- De minimis fringe benefits, includes cell phones now
The IRS rules and limitations vary for each type of fringe benefit. The IRS rules for the most common fringe benefits used by non-profit and governmental entities are provided below.
Employer Provided Vehicles
When an employer provides an employee with the use of an employer owned vehicle, the employee receives a fringe benefit which is includible in gross income. The amount includible in the employee’s income is the value of the personal use of the vehicle. There are three methods available as alternatives to value the personal use of employer provided vehicles:
- The annual lease value method
- The cents per mile method, and
- The commuting value method.
The annual lease value method may be used only to value employee use of an employer-provided automobile (4 wheeled vehicle). The cents per mile and commuting value methods may be used for all employer-provided vehicles (any motorized vehicle – includes automobile). Reg. 1.61-21(d)(1)(i), Reg. 1.61-21(e)(2).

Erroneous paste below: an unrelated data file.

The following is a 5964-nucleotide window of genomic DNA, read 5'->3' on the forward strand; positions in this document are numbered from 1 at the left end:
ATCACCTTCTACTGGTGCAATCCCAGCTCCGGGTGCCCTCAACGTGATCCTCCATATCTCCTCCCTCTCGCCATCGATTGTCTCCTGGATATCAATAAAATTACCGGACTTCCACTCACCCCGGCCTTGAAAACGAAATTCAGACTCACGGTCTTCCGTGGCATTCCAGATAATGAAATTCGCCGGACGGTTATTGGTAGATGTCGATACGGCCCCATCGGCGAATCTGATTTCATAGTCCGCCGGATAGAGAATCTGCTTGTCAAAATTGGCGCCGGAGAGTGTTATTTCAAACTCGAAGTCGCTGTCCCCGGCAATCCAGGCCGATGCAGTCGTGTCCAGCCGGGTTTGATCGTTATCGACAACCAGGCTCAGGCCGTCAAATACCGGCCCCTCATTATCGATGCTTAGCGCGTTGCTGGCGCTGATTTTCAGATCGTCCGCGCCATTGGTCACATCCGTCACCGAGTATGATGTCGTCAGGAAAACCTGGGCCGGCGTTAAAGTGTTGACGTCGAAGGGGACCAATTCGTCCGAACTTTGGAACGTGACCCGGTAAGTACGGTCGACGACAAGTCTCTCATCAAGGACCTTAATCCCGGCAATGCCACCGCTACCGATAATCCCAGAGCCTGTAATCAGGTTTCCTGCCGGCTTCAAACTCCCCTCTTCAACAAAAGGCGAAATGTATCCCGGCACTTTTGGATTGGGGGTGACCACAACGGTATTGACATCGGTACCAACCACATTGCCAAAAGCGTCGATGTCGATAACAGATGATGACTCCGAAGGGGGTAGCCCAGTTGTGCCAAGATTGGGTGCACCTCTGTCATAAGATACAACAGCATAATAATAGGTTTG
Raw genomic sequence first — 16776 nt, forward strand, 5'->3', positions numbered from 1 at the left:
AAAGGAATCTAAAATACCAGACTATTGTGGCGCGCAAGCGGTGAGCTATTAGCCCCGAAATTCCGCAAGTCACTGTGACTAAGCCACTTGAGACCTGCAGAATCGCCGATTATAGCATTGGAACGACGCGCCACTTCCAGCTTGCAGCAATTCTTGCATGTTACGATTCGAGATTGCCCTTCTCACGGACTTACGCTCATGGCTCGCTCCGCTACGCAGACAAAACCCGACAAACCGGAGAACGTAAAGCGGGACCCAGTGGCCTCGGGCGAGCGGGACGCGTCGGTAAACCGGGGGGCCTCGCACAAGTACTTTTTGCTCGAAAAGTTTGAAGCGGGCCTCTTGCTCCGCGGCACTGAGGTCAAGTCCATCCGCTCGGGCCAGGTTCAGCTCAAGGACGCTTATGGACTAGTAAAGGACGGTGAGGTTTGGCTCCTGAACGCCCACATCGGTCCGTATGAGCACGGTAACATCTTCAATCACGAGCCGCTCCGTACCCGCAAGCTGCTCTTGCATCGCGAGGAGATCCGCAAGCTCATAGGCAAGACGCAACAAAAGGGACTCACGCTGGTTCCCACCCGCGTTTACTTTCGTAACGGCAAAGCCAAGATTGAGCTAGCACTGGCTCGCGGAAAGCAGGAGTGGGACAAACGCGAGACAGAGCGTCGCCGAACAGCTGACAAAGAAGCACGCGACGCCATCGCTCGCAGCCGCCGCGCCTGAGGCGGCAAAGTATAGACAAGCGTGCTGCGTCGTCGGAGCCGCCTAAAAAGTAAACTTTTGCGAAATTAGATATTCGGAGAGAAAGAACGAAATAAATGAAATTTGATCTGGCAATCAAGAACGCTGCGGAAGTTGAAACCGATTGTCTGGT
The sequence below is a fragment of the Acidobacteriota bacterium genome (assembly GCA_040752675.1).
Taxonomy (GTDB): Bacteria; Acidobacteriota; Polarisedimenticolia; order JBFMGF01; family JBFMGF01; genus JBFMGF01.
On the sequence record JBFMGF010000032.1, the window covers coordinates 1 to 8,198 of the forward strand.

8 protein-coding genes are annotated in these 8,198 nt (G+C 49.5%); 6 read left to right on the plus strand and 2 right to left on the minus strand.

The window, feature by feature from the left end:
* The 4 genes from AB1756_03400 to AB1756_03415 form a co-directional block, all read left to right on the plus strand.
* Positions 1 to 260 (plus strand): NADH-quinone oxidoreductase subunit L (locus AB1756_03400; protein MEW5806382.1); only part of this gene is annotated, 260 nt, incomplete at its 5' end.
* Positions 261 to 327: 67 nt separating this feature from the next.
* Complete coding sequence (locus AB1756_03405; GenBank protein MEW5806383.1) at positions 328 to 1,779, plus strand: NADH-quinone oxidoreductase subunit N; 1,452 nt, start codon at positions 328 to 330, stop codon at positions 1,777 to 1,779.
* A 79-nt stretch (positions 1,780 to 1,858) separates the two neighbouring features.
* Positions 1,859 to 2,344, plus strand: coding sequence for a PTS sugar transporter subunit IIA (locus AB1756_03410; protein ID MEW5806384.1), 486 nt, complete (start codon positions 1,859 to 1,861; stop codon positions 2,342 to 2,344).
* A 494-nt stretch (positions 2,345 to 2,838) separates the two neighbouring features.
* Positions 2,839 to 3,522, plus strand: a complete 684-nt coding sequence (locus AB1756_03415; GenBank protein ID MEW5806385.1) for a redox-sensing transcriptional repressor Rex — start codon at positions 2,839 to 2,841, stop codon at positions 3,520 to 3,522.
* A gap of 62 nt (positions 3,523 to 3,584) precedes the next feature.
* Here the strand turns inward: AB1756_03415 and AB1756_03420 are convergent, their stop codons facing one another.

Meals or Lodging for the Convenience of the Employer
Meals and lodging furnished to an employee, his spouse, and his dependents shall be excluded from gross income if it is provided by the employer for the convenience of the employer (for a custodian, etc), but only if:
- In the case of meals, the meals are furnished on the business premises of the employer, or
- In the case of lodging, the employee is required to accept such lodging on the business premises of his employer as a condition of his employment. IRC Section 119.
The value of meals and lodging not occurring on the business premises will be included in compensation of the employee and taxed accordingly.
Employer Provided Uniforms
If an employer mandates that employees wear uniforms while performing their duties, the cost of uniform is not taxable to the employee if such clothing is necessary for the job and not suitable for everyday wear (police uniform, etc.). Mandated uniforms, such as a police officer or public works employees that are provided by the employer and are a condition of employment, would not be taxable as a fringe benefit to the employee. If uniforms are not mandated to be worn and provided by the employer as a benefit to the employee, the cost of the uniform must be included in the employee’s gross income. If the employer provides an allowance to the employee to cover uniform expenses the inclusion in income is based on the determination if the allowance is a working condition fringe benefit. This means the expense would be deductible by the employee had he not received an allowance. If the allowance is considered a working condition fringe benefit the allowance is not included in the employee’s income. IRC Section 132(a)(3).